Congress Votes to Keep Federal Government Open; Sets New March Deadline for FY2024 Spending Bills


  • Michael Wallace
January 19, 2024 - (3 min read)

This week, a new short-term federal spending bill passed both the House and Senate with bipartisan support.  The new Continuing Resolution will keep the federal government open and operating through February and gives Congress new deadlines in March for passing the 12 annual federal appropriations bills for Fiscal Year 2024.  This is the third Continuing Resolution passed by Congress to prevent a government shutdown this fiscal year.

Under regular order, Congress is expected to pass annual spending bills before the start of a new fiscal year beginning on October 1st.  In practice, Congress has been unable to meet that deadline in recent years regardless of which party is in the majority. What does this continued delay mean for local governments?

  • If Congress can meet the new government funding deadline of March 1 for about half the spending bills and March 8 for the remaining bills, it would mean that federal agencies will learn funding amounts for FY24 programs, including grants to local governments, about five months late.
  • Longer delays on the availability of federal grant funds that support local governments, such as the annual Community Development Block Grant program which is funded under the Transportation, Housing, and Urban Development Appropriations bill.  

The new Continuing Resolution is “clean.” This means it does not include any substantial budget or policy changes sought by either party. However, some programs are still expected to be impacted:

  • Additional funds are being sought for the Affordable Connectivity Program, which is expected to run out of funds in April.  The program, which NLC supports, will likely wind down unless new funds are allocated.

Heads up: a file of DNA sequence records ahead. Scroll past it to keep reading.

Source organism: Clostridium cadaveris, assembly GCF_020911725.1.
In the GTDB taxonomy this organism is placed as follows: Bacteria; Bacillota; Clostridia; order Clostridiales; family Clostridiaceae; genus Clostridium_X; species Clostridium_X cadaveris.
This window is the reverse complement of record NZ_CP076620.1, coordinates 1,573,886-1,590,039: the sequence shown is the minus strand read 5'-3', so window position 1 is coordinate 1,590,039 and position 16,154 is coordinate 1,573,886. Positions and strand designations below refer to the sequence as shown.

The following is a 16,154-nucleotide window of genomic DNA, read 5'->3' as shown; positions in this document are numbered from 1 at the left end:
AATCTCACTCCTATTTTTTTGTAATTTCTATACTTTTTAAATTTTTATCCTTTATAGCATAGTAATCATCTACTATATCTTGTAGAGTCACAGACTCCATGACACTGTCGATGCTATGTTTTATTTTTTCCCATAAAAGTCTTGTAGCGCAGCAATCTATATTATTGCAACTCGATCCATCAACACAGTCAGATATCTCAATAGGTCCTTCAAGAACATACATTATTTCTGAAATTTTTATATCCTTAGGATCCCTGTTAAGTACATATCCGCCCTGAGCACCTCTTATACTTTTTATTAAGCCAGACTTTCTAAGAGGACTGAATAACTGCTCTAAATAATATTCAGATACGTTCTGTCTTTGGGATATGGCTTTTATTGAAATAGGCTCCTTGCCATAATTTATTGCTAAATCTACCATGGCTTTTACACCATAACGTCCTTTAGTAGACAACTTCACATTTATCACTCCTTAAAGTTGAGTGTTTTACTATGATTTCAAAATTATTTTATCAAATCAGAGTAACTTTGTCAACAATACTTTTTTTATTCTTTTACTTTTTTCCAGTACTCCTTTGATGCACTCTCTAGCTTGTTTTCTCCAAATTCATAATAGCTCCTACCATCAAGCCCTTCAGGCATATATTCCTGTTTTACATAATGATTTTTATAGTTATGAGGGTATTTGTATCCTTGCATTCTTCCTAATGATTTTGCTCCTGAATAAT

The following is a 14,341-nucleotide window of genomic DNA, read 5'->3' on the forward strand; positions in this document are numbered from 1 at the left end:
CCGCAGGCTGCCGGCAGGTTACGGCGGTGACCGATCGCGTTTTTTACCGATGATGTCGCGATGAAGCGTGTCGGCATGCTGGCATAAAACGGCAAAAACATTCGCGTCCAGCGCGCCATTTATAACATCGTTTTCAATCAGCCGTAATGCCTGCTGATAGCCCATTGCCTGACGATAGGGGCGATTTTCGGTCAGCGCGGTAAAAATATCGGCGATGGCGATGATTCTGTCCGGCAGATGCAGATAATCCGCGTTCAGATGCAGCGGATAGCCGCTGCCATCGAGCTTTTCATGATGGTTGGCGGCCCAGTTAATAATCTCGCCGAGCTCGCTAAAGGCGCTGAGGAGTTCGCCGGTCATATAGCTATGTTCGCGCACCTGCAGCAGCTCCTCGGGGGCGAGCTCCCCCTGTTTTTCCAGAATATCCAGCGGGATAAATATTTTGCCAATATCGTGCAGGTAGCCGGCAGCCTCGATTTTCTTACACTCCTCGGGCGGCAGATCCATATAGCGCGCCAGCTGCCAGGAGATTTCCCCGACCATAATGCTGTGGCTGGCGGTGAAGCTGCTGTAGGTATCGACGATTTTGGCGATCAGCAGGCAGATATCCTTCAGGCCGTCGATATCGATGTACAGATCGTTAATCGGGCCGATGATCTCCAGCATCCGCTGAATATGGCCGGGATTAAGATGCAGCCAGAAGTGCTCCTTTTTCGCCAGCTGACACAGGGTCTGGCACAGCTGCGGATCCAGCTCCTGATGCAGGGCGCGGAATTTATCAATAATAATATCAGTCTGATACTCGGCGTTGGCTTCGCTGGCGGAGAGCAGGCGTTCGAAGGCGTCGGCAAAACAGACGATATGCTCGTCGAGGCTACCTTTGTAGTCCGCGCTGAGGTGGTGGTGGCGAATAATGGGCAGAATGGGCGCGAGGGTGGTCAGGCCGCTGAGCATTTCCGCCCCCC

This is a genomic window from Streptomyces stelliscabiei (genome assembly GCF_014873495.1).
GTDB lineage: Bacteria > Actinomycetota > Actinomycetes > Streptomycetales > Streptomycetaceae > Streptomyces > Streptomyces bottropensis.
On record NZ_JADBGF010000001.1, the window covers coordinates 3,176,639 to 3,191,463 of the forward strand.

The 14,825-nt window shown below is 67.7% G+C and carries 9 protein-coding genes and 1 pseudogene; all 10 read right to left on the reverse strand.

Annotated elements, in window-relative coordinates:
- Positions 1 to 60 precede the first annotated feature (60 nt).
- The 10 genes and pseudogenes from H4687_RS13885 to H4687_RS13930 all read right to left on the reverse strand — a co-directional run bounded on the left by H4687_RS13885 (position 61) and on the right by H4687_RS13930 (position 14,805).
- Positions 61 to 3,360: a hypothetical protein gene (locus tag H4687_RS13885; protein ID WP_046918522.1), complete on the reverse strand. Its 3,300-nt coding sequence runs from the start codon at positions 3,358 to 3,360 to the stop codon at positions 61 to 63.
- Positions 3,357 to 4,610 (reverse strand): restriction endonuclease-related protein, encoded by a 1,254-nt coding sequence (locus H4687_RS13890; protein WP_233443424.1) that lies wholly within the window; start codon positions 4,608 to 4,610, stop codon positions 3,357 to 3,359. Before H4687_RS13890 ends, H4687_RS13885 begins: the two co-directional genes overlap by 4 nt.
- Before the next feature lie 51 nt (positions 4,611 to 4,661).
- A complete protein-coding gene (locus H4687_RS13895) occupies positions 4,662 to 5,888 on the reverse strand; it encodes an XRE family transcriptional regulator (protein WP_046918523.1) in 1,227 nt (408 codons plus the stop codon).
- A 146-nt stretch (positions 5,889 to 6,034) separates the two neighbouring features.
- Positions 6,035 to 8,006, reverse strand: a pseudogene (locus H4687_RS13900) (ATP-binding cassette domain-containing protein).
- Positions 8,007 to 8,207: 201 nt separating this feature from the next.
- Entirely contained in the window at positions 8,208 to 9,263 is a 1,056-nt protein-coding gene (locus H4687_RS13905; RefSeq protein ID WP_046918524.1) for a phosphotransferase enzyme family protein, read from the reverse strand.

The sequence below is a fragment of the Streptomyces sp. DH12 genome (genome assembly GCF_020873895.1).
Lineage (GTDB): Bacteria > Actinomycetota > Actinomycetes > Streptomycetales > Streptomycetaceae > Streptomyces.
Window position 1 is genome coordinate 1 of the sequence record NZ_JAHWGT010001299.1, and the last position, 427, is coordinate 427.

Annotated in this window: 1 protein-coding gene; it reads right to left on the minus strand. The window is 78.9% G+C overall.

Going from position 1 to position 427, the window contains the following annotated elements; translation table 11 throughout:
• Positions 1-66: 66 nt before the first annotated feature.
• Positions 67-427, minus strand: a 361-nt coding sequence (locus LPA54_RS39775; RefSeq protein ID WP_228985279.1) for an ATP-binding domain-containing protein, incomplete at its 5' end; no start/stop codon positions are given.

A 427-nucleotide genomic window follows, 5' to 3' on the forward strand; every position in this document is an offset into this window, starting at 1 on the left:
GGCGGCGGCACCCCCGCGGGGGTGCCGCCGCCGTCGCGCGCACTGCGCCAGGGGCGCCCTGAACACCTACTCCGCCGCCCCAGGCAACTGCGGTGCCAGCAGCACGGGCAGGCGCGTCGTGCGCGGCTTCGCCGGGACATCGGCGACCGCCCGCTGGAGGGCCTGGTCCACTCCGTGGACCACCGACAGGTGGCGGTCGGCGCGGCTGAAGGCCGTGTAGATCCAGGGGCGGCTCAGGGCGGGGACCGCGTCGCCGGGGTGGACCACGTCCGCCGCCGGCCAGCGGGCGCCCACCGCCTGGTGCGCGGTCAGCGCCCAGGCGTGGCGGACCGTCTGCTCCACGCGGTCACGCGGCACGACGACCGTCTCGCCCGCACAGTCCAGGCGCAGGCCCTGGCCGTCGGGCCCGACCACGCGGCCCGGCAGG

• WIC, the Special Supplemental Nutrition Program for Women, Infants, and Children, is also facing a shortfall due to larger-than-expected enrollment, which could lead to waiting lists for otherwise eligible households.

Conversely, additional spending reductions remain the overall spending deal that House Speaker Mike Johnson renegotiated with the White House and remain a top priority for some factions in Congress.  If Congress cannot reach a final agreement on FY2024 appropriation bills, it will trigger automatic across-the-board cuts of about one percent to all federal programs, including those enacted under the Bipartisan Infrastructure Law and Inflation Reduction Act.

Under that scenario, if Congress is pressured to spare defense or entitlement programs from the automatic cuts, funding reductions would be concentrated on domestic, discretionary programs, which could mean cuts of up to 8% for local government grants. Substantial unanticipated reductions of that magnitude would have immediate consequences on local budgets.

NLC is strongly urging Congress to honor the bipartisan spending deal and send all 12 annual appropriations bills to President Biden for enactment. To learn more about the landscape for the FY 2024 budget for cities, towns, and villages, view NLC’s letter to Congressional leadership and visit the Federal Budget Tracker.

About the Author

Michael Wallace

About the Author

Michael Wallace is the Legislative Director for Community and Economic Development on the Federal Advocacy team at the National League of Cities.